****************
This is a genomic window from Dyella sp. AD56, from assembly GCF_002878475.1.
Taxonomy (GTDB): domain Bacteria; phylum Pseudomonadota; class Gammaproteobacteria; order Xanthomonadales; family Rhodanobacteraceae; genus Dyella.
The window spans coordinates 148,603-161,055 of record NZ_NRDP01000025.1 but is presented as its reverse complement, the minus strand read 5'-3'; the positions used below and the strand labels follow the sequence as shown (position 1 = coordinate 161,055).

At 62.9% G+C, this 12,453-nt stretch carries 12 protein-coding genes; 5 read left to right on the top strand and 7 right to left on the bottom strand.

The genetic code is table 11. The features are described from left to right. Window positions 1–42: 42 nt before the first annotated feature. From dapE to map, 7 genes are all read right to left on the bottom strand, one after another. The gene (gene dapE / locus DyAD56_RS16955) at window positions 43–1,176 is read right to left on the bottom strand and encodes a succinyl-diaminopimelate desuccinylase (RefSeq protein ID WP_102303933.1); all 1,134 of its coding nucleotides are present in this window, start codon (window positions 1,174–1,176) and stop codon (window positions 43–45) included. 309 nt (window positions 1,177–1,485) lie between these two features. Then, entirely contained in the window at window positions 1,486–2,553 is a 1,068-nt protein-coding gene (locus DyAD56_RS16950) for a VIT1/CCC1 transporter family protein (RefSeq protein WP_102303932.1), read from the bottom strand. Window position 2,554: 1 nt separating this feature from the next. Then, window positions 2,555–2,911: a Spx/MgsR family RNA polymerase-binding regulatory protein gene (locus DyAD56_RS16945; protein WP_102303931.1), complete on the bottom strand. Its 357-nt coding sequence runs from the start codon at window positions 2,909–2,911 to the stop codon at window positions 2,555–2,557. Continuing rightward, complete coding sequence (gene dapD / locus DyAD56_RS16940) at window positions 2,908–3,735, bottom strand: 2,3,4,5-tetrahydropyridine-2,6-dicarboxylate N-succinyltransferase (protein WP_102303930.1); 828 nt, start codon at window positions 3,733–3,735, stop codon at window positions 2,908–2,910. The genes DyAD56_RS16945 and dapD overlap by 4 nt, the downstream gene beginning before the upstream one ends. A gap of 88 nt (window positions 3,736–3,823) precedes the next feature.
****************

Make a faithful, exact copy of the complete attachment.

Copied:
This is a genomic window from Dyella sp. AD56, from assembly GCF_002878475.1.
Taxonomy (GTDB): domain Bacteria; phylum Pseudomonadota; class Gammaproteobacteria; order Xanthomonadales; family Rhodanobacteraceae; genus Dyella.
The window spans coordinates 148,603-161,055 of record NZ_NRDP01000025.1 but is presented as its reverse complement, the minus strand read 5'-3'; the positions used below and the strand labels follow the sequence as shown (position 1 = coordinate 161,055).

At 62.9% G+C, this 12,453-nt stretch carries 12 protein-coding genes; 5 read left to right on the top strand and 7 right to left on the bottom strand.

The genetic code is table 11. The features are described from left to right. Window positions 1–42: 42 nt before the first annotated feature. From dapE to map, 7 genes are all read right to left on the bottom strand, one after another. The gene (gene dapE / locus DyAD56_RS16955) at window positions 43–1,176 is read right to left on the bottom strand and encodes a succinyl-diaminopimelate desuccinylase (RefSeq protein ID WP_102303933.1); all 1,134 of its coding nucleotides are present in this window, start codon (window positions 1,174–1,176) and stop codon (window positions 43–45) included. 309 nt (window positions 1,177–1,485) lie between these two features. Then, entirely contained in the window at window positions 1,486–2,553 is a 1,068-nt protein-coding gene (locus DyAD56_RS16950) for a VIT1/CCC1 transporter family protein (RefSeq protein WP_102303932.1), read from the bottom strand. Window position 2,554: 1 nt separating this feature from the next. Then, window positions 2,555–2,911: a Spx/MgsR family RNA polymerase-binding regulatory protein gene (locus DyAD56_RS16945; protein WP_102303931.1), complete on the bottom strand. Its 357-nt coding sequence runs from the start codon at window positions 2,909–2,911 to the stop codon at window positions 2,555–2,557. Continuing rightward, complete coding sequence (gene dapD / locus DyAD56_RS16940) at window positions 2,908–3,735, bottom strand: 2,3,4,5-tetrahydropyridine-2,6-dicarboxylate N-succinyltransferase (protein WP_102303930.1); 828 nt, start codon at window positions 3,733–3,735, stop codon at window positions 2,908–2,910. The genes DyAD56_RS16945 and dapD overlap by 4 nt, the downstream gene beginning before the upstream one ends. A gap of 88 nt (window positions 3,736–3,823) precedes the next feature.